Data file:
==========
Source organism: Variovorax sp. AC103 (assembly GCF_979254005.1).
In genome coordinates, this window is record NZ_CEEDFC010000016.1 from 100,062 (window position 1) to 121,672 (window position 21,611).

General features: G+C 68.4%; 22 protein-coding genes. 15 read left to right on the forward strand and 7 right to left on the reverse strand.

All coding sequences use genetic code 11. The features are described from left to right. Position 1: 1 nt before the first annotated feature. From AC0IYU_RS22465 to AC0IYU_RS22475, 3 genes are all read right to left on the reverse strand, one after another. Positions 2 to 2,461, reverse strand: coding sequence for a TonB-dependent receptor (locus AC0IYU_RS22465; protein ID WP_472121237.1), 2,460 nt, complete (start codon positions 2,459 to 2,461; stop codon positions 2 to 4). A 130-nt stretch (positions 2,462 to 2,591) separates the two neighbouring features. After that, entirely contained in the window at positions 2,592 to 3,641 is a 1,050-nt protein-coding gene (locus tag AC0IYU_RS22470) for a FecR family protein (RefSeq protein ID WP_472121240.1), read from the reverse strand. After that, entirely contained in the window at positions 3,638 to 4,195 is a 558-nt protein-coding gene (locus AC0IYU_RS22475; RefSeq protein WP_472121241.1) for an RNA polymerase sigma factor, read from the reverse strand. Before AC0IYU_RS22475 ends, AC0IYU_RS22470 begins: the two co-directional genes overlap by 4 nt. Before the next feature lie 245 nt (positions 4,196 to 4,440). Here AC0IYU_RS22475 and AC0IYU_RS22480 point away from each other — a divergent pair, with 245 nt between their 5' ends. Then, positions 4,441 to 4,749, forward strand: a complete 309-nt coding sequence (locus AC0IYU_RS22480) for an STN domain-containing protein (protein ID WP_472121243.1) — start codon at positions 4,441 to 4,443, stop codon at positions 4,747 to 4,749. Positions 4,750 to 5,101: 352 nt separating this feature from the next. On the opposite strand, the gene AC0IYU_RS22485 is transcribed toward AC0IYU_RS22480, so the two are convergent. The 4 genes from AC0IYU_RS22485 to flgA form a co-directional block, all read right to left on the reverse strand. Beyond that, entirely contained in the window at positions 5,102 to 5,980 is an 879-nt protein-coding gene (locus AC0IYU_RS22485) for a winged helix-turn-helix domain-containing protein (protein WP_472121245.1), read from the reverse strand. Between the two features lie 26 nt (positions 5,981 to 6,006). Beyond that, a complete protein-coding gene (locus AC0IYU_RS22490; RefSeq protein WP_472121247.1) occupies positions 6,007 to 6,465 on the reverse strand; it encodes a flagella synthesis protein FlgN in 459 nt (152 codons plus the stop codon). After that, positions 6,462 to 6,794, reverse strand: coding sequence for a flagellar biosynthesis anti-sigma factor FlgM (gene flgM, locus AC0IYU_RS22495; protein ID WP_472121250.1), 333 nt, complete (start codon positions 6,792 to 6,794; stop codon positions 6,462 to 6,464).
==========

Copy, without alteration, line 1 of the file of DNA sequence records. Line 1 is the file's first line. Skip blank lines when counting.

Source organism: Variovorax sp. AC103 (assembly GCF_979254005.1).